Figure 2 Diagram detailing how each FEAST working group is organized around the question of “What knowledge is necessary to catalyze sustainable agrifood transition?” Four kinds of knowledge are listed: 1) Current system and contextual knowledge; 2) Visions of sustainable future systems knowledge; 3) Future system scenario knowledge; and 4) Knowledge associated with intervention and transition strategies.

  • WG1: Food System Mapping & Modeling
  • WG1 provides contextual information (statistical, spatial, and qualitative) on existing and potential systems of food provisioning and consumption at the local, regional, and national level for each site in Japan and Thailand. GIS mapping, spatial modeling, fieldwork, and statistical analysis will be employed. In order to judge the relative sustainability of said systems, we need to define how we might conceive of a sustainable food system. Toward those ends, we formulated the notion of “holistic local food security” to include the physical capacities to produce and access food in an environmentally-friendly way, as well as the socio-economic factors of overall well-being, food sovereignty, and producer livelihoods.

  • WG2: Ethics & Consumption Practices
  • WG2 leads the action research interventions to create communities of practice and food governance in Japan. Three types of workshops are envisioned: 1) to elicit urgent food related problems and co-design research priorities with selected local food system stakeholders; 2) to envision possible alternative food consumption practices and backcast transition frameworks with selected innovators in the food sector; 3) and food ethics-themed workshops to engage the general public. A stakeholder forum at each site will allow participants to conduct citizen-science activities and engage in self-monitoring of consumption-related behaviors. For the sake of comparison, research on the evolution of food-related social practices in Beijing and Bangkok is also planned.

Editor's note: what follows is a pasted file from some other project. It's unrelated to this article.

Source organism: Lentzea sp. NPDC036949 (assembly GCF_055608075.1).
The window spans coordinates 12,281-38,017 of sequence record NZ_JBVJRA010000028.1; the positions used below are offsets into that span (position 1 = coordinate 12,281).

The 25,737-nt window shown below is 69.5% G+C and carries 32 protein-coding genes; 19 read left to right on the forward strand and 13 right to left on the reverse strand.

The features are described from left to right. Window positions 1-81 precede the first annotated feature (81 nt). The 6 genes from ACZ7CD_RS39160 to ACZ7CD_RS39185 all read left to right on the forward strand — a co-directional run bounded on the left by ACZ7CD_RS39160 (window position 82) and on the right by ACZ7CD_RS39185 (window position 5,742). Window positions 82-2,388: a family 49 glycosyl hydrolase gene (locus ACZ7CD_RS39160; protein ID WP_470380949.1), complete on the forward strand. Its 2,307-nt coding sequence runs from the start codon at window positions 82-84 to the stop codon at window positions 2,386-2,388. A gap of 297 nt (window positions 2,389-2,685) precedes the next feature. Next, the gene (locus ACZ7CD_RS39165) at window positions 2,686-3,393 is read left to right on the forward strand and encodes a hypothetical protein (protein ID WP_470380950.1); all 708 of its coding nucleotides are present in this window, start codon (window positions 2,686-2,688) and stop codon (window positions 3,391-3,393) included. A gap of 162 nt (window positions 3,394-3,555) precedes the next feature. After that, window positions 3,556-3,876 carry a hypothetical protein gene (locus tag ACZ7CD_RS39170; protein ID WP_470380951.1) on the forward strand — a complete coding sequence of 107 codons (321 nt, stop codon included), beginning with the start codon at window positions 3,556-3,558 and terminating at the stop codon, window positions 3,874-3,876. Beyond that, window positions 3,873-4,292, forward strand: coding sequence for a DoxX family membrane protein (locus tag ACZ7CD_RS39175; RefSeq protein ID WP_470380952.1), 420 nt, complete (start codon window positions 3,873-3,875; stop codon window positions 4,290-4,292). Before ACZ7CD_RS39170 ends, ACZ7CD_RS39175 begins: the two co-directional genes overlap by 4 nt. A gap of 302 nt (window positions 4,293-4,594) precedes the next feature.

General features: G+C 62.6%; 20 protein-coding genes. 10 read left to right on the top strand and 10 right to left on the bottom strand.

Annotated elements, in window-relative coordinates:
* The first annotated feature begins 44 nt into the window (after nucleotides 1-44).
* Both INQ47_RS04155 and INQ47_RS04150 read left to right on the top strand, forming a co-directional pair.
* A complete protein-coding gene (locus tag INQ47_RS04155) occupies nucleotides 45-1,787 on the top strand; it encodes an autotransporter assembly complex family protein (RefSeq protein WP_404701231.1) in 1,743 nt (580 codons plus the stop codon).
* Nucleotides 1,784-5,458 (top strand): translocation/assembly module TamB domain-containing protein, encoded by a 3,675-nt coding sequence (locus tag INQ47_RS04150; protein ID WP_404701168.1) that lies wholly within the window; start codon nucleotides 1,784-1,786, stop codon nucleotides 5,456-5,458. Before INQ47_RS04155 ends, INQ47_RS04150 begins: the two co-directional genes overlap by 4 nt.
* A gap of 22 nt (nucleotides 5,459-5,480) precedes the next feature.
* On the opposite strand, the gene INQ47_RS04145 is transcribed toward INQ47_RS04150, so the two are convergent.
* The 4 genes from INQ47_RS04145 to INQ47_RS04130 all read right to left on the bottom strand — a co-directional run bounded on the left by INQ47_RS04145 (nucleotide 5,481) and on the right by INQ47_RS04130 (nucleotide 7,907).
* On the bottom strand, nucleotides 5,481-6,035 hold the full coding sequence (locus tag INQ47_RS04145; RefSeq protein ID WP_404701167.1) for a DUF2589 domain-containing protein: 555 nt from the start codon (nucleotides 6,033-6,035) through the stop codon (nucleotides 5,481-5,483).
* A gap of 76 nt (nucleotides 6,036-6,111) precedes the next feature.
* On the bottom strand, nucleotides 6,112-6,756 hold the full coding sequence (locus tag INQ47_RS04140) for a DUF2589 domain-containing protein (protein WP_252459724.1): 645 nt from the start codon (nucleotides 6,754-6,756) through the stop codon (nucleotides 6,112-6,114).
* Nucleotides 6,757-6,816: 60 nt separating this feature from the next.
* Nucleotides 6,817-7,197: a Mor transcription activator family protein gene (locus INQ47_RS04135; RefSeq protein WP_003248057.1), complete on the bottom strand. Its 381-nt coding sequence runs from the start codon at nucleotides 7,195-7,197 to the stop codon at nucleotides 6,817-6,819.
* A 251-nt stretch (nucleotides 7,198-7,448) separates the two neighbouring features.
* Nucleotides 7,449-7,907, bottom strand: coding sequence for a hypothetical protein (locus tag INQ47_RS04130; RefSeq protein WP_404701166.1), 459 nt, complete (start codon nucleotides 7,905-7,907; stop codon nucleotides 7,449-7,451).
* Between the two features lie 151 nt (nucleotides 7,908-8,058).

• WG3: Agro-ecological Food Provisioning Futures
  • WG3 addresses three problems facing food provisioning: 1) What role will traditional agrifood systems and knowledge play in the future? 2) What are the ways in which new farmers can be supported and encouraged to farm? 3) How can consumers contribute to the sustainable management of sources of wild food? Fieldwork, case studies, and workshops will be employed to bring further clarity to these research questions over the course of the project at designated Globally Important Agricultural Heritage Systems (GIAHS) sites in Japan and China, as well as locations in Bhutan.

  • WG4: Supporting Tools for Sustainable Regions
  • WG4 explores tools— food labeling, corporate-social responsibility, and carbon valuation— for integrating ecologically sound production practices with unique market support structures that can be used to revitalize rural communities in Japan. Indicator analysis and development, local agro-economic modeling, and marketing surveys will be used to create a regional ecological food label and model case site in Kameoka City, Kyoto.

  • WG5: Transparent Food Chains
  • WG5 sets out to develop a smartphone app that tells the backstory of food products using existing and developed LCA data and various sustainability assessment criteria. Ecological, social, and health impacts are the three target factors around which a suite of data sets will be organized for various food categories. Close cooperation with key stakeholders in the food industry will be needed to maximize the impacts of this work and steps are being taken to ensure this is possible.

Photo Upper left: Bhutanese agricultural landscape; Upper right: Child food literacy education (Japan); Lower left: Consumer food cooperative (Holland);
Lower right: Farmers and researcher workshop (China)

Photo Upper left: Bhutanese agricultural landscape; Upper right: Child food literacy education (Japan); Lower left: Consumer food cooperative (Holland); Lower right: Farmers and researcher workshop (China)